So, let's get into the details:
Fox, in the above scenario, would retain its broadcast network, its regional sports networks, the fast-growing FS1 sports channel, the Fox News Channel and its TV broadcast affiliates, in short, a trimmed-down company built around news and, especially, sports. If this transaction did occur, the Murdochs would also have a lot of cash that could be used to build something new, unencumbered by pay-TV or brick-and-mortar movie theaters.
The premise of the deal, though, is both astounding and sobering.
If Disney initiated the talks, as some have reported, CEO Bob Iger is essentially admitting that his company as currently constructed needs more content if it's to roll-out a truly dynamic streaming service in 2019 that can compete and even surpass Netflix. That's quite an admission.
If the Murdochs went knocking, the family has apparently determined that Fox, a company with $28.5 billion in annual revenue, doesn't have the scale, or a logical path to scale, to compete in this next chapter of the global media and entertainment business. It failed three years ago to buy Time Warner for $89 billion and lost out back in 2011 in its bid to acquire the remainder of Sky it doesn't own. U.K. regulators may ultimately reject its latest bid as well.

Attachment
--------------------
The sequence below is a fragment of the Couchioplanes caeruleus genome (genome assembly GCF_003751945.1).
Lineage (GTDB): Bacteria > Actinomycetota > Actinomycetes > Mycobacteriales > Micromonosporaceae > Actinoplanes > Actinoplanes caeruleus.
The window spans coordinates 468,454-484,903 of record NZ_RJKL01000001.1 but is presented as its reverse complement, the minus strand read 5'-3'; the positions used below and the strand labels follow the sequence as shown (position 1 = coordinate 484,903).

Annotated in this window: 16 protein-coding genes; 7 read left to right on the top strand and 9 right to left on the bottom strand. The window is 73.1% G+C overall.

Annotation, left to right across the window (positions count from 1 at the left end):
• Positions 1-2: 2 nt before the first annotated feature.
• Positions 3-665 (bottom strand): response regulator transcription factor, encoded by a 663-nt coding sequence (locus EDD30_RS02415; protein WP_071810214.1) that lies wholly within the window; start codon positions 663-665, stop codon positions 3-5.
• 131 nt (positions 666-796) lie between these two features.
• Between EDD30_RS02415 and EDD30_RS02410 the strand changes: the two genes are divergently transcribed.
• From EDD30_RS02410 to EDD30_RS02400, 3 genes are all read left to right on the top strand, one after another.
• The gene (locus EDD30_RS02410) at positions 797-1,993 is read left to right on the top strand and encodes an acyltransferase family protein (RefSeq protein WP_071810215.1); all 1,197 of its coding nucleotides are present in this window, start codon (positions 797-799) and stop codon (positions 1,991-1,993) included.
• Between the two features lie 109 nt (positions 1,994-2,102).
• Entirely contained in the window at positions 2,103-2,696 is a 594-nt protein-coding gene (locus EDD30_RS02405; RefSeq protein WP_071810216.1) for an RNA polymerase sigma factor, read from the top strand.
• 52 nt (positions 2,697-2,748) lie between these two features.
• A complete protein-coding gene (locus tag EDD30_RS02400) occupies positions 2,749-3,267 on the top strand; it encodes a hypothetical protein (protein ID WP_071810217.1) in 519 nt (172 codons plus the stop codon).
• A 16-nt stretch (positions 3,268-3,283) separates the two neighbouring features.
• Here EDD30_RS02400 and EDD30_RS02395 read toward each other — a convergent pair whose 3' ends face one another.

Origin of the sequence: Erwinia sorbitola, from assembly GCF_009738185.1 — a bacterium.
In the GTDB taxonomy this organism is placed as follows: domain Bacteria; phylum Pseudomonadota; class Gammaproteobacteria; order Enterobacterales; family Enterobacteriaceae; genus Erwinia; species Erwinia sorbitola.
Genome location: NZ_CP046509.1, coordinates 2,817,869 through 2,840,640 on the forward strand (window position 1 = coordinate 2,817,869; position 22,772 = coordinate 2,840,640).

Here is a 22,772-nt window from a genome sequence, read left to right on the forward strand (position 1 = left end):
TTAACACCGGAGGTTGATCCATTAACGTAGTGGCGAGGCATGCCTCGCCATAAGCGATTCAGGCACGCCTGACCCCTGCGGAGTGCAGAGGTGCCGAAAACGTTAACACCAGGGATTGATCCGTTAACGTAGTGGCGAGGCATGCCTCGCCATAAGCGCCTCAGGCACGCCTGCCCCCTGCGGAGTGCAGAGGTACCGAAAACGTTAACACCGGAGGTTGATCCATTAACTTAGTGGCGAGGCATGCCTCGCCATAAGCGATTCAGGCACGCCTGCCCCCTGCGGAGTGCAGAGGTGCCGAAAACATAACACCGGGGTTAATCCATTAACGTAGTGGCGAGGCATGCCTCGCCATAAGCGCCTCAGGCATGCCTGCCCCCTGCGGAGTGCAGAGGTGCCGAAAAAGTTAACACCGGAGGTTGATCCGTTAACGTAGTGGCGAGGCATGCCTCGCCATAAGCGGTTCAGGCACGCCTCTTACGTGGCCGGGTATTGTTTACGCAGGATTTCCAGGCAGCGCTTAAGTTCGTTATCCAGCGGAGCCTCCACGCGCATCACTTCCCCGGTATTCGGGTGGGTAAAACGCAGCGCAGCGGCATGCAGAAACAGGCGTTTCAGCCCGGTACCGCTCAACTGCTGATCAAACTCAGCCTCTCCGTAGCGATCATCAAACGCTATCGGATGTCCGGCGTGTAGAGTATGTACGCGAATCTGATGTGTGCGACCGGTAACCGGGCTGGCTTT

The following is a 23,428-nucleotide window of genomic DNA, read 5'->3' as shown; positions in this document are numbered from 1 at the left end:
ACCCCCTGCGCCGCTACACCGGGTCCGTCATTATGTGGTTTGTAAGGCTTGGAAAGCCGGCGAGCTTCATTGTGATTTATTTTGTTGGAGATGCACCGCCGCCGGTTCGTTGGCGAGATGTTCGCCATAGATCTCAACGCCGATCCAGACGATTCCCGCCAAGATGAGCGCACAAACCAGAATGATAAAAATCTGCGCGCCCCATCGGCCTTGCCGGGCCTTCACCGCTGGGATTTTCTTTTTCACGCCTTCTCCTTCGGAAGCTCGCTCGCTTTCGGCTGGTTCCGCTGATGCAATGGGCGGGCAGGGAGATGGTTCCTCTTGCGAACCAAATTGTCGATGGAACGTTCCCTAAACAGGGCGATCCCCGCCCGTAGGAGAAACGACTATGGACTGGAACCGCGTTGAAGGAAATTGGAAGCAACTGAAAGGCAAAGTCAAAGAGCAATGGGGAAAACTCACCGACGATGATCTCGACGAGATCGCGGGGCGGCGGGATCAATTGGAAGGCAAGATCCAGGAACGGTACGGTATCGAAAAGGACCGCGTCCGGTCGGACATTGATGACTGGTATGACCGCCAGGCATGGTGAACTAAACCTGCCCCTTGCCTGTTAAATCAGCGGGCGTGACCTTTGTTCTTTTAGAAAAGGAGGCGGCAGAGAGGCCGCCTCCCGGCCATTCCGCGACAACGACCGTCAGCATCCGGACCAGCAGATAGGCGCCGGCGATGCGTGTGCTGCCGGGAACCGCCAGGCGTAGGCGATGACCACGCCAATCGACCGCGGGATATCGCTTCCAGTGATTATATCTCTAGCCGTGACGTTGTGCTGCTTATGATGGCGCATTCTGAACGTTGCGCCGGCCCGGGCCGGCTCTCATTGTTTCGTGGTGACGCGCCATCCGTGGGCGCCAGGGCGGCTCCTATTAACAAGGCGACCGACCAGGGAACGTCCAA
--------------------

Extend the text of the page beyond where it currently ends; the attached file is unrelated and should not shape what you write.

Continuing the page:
Both companies are at a crossroads. Cord-cutting is putting the squeeze on cable networks while technology players are fast entering the content business, proving that anyone can make TV serials if they have a few extra billion dollars. And many do. Amazon.com Inc. (AMZN) already has jumped into the film and TV business, and Apple Inc. (AAPL) is building some kind of production studio. Facebook Inc. (FB) just launched its Watch tab, and Alphabet Inc.'s (GOOGL) Google just started YouTube TV, its digital television platform.
"Big media companies are in this enormous transition between linear, where they controlled their own distribution, to a nonlinear, digital world where they have the opportunity at least to have a direct relationship with the consumer," Kelly said. "But that costs a lot of money."